By MICHAELEEN DOUCLEFF (NPR) June 30, 2014 6:34 PM ET
The American College of Physicians said Monday that it strongly recommends against annual pelvic exams for healthy, low-risk women.
In fact, the intrusive exams may do more harm than good for women who aren’t pregnant or don’t have signs of problems, a group of doctors wrote in the Annals of Internal Medicine.
When we heard that news here at Shots, we were happily surprised. No more stirrups? No more stripping down below the waist or hearing those dreaded words: “Now, you’re going to feel a little pressure”?
Sounds great! I’m canceling my annual visit now.
Not so fast. Not all doctors agree about these new guidelines…
(For entire story: http://www.npr.org/blogs/health/2014/06/30/326703530/skip-the-stirrups-doctors-rethink-yearly-pelvic-exams)
Don’t cancel your regular visit with your gynecologist. If you are healthy and without symptoms, you can see your doctor every 2-3 years rather than annually, though. Many women use their gynecologist as their only primary care physician. The conscientious and thorough gynecologist can be just as effective and knowledgeable as an internist or family physician. Better yet, many non-gynecologist physicians have no clue how to perform an adequate gynecological examination or a Pap smear or even a rectal examination!
As a physician who performs many annual physical examinations, let me let you in on some professional “secrets”:
1. The likelihood of finding a serious medical condition during a physical examination on a patient without symptoms (asymptomatic) is incredibly low.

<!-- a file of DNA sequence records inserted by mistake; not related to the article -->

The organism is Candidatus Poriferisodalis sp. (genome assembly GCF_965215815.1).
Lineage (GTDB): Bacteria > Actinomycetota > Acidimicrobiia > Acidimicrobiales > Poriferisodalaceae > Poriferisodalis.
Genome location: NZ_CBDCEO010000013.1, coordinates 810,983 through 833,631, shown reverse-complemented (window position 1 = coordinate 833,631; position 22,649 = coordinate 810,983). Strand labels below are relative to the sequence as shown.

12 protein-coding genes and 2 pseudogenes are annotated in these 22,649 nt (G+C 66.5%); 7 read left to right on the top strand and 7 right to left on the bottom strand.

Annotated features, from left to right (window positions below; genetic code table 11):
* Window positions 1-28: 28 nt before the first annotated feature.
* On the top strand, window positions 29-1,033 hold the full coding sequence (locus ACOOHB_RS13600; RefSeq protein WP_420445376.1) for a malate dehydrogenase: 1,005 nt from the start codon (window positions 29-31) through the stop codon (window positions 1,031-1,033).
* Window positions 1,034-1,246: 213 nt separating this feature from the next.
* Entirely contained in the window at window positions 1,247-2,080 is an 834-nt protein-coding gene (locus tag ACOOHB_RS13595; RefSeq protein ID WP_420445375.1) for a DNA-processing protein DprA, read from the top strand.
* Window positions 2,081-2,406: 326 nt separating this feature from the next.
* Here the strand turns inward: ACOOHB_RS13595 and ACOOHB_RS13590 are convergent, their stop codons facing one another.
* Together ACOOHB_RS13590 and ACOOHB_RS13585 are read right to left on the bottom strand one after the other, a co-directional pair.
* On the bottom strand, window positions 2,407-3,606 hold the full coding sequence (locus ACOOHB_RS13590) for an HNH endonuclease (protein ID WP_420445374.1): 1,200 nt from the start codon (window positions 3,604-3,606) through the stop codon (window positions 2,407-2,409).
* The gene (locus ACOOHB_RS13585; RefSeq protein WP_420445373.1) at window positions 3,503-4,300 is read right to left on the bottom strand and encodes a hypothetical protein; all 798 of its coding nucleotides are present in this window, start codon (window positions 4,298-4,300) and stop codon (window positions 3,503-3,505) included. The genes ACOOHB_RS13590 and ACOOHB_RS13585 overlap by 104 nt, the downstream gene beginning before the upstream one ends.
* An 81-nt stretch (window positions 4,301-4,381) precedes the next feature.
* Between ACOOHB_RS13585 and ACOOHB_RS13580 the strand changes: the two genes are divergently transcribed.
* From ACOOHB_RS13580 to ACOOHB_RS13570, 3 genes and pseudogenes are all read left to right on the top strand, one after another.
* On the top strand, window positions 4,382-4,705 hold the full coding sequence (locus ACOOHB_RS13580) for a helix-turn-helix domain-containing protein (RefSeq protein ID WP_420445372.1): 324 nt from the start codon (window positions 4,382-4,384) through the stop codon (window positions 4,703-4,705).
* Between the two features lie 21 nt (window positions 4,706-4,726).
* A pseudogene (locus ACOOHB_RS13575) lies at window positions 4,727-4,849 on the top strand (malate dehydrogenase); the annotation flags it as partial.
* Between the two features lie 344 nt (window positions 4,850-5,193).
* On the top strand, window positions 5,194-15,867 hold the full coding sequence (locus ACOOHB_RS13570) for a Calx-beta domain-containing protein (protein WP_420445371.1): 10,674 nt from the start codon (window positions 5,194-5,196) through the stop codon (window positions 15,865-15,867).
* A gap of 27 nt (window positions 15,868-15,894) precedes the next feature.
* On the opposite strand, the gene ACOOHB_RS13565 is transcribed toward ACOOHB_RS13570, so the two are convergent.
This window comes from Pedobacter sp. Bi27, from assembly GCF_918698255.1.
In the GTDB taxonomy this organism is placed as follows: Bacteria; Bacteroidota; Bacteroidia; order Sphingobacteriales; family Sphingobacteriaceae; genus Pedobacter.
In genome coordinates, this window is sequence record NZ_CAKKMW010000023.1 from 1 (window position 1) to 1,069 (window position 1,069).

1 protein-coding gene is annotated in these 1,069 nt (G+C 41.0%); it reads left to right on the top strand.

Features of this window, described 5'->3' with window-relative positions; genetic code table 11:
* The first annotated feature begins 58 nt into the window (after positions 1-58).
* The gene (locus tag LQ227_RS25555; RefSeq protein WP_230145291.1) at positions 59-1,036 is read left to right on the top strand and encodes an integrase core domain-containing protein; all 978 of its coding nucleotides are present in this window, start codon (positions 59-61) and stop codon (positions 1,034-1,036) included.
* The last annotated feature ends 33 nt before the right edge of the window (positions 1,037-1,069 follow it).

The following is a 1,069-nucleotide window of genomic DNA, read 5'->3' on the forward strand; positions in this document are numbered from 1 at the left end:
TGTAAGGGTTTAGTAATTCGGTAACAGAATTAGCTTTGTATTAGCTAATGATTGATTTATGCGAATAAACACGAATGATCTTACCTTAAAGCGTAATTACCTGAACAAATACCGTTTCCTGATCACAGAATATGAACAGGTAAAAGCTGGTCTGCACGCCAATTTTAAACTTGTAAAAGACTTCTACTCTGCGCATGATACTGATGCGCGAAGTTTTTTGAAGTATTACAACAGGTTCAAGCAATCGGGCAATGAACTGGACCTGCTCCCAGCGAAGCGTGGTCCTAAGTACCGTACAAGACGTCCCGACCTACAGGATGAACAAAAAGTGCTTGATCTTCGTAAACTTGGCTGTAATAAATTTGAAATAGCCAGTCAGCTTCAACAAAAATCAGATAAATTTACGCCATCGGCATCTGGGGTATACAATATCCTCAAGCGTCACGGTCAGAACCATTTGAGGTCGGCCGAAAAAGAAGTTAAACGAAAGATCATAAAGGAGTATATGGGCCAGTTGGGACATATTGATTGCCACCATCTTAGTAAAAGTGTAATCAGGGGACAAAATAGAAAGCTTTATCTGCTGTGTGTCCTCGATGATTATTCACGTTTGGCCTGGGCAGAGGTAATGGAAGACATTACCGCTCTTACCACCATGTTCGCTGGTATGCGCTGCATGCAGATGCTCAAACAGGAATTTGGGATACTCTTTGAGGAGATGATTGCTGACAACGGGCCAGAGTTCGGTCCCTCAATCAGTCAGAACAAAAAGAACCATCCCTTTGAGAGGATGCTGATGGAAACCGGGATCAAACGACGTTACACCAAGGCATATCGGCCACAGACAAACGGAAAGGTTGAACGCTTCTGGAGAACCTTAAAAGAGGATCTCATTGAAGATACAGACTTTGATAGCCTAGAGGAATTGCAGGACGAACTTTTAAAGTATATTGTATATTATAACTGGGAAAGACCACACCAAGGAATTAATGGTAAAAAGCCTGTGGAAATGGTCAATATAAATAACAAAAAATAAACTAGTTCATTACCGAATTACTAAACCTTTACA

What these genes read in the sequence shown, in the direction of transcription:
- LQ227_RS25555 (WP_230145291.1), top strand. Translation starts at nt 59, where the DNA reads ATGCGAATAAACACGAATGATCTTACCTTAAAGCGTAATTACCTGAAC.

2. The most important aspect of a periodic examination of an asymptomatic patient is in educating her about preventive care and inquiring about family history of serious illnesses rather than finding a serious medical condition.
3. The physical examination’s most important aspects are blood pressure, weight (and BMI), examination of the skin, thyroid, breasts, pelvic (and Pap smear where necessary), and rectal examination (when necessary). The rest (including head, neck, lung, heart, abdomen, and extremities) is simply less important in asymptomatic patients.
4. So, if you are an asymptomatic, healthy female, skip your internist or family medicine physician (unless you find one that can perform an adequate examination below the belly button…) and see your gynecologist (unless he/she do not adequately address preventive medicine issues and do not examine you above the belly button).
5. During an examination, I always examine the neck and abdomen, and listen to the heart and lungs in addition to the more crucial elements (thyroid, skin, breasts, pelvis) despite extremely low likelihood of finding anything of importance in a healthy, asymptomatic patient. When you professionally and tactfully apply the hand touch, patients often feel reassured that their physician is both thorough and caring.
6. There is a famous story about a physician who owned a horse. Being a true scientist, and tight in the pocket, he decided to gradually reduce the horse’s feed (wishing to save on expenses and relying on the lack of scientific evidence that a certain amount of feed is vital for his horse’s survival.) The program worked elegantly, but then the horse died… I personally would feed this horse a regular diet and skip the psuedo-scientific, misguided advice of the American College of Physicians…